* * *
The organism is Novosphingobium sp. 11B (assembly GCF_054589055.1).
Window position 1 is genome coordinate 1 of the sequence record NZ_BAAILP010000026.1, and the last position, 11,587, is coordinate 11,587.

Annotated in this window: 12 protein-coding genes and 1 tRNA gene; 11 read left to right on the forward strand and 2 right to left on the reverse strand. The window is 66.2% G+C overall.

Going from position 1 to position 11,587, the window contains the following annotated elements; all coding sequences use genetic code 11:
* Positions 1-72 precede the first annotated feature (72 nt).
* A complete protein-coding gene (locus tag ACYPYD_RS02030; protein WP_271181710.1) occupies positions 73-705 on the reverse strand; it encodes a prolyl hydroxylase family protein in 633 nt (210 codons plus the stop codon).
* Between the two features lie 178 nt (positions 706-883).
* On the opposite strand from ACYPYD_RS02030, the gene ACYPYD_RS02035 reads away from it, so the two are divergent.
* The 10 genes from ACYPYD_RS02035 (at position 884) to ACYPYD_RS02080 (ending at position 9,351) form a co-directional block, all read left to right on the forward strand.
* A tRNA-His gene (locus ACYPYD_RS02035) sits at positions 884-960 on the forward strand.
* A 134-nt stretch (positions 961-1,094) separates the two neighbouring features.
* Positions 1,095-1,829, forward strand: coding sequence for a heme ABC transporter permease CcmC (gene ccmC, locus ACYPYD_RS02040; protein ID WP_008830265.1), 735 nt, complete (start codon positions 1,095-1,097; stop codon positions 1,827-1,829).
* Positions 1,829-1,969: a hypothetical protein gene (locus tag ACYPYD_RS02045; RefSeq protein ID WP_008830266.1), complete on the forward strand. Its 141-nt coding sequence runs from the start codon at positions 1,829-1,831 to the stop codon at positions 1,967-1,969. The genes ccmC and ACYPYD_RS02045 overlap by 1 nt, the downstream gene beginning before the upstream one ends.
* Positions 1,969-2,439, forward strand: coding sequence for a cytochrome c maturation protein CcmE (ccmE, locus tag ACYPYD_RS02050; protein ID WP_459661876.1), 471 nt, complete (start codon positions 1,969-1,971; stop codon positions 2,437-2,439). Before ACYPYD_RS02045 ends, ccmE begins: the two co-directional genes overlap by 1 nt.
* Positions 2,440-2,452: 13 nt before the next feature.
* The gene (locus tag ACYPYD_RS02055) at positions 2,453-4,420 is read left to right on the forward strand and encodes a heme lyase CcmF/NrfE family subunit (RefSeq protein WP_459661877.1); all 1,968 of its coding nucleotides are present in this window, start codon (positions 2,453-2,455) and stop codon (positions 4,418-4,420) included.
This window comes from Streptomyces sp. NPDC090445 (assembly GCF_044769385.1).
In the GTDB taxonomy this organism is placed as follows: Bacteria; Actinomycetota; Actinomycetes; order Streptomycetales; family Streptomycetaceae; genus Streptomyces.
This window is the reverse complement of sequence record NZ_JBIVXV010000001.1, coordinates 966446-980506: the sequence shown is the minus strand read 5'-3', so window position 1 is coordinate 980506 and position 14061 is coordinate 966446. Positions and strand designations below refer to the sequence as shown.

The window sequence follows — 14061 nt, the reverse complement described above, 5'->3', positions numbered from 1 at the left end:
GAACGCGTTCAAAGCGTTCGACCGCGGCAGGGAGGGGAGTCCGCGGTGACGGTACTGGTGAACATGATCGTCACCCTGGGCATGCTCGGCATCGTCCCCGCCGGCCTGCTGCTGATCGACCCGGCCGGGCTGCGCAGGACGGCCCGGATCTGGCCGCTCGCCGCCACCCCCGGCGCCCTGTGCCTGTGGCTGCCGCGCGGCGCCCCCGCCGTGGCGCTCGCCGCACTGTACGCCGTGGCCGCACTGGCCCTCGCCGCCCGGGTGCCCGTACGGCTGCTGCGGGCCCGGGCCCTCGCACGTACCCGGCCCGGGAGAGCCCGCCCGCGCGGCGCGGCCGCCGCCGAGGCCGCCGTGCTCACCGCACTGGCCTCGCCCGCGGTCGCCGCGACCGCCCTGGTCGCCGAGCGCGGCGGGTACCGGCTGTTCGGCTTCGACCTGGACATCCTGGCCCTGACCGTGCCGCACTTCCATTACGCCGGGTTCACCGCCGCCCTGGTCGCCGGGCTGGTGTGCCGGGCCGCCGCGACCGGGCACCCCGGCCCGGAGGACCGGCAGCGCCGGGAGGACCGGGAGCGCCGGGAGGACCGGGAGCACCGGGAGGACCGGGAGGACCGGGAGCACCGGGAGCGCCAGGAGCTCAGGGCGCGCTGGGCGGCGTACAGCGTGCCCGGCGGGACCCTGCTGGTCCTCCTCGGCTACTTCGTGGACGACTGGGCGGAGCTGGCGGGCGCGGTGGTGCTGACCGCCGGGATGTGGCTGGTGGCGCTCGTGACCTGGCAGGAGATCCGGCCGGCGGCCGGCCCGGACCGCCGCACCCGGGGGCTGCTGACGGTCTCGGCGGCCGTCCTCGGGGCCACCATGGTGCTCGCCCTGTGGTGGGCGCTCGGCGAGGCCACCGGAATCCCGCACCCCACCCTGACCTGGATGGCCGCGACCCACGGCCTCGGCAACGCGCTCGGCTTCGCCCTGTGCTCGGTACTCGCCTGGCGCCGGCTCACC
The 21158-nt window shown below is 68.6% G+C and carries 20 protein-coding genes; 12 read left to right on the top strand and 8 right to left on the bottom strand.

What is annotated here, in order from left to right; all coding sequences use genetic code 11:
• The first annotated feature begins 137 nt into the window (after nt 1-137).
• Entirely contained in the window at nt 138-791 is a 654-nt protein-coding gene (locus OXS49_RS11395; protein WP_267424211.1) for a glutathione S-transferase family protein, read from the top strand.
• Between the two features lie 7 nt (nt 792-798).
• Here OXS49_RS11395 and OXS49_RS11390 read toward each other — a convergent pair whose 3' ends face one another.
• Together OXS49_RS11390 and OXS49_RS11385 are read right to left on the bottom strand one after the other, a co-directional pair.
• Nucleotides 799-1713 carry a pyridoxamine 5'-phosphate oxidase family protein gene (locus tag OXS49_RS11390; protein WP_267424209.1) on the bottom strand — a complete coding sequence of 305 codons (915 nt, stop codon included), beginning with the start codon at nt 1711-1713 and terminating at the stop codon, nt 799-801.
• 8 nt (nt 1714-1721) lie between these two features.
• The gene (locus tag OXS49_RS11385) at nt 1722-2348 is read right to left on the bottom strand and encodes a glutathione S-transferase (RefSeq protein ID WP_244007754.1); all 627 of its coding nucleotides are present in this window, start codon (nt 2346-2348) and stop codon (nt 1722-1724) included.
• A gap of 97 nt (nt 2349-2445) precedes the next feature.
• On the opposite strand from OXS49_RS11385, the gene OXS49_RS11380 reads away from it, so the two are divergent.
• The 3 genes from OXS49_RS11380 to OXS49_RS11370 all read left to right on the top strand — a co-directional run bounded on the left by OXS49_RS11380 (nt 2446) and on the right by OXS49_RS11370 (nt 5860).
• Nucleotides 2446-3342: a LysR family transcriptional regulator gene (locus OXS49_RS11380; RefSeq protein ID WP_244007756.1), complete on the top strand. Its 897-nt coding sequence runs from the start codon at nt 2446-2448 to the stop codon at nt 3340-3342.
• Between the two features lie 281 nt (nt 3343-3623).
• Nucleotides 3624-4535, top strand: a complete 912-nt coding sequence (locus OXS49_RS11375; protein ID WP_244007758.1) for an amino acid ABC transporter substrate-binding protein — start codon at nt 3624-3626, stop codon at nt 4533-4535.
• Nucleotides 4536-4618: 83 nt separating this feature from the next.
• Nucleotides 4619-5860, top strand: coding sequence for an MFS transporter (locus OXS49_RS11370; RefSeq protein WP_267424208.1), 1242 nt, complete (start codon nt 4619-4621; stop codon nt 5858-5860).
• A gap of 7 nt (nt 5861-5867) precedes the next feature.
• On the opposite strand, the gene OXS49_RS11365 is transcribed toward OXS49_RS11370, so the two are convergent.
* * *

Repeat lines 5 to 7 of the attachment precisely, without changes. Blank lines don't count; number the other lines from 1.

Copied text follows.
* Positions 1-72 precede the first annotated feature (72 nt).
* A complete protein-coding gene (locus tag ACYPYD_RS02030; protein WP_271181710.1) occupies positions 73-705 on the reverse strand; it encodes a prolyl hydroxylase family protein in 633 nt (210 codons plus the stop codon).
* Between the two features lie 178 nt (positions 706-883).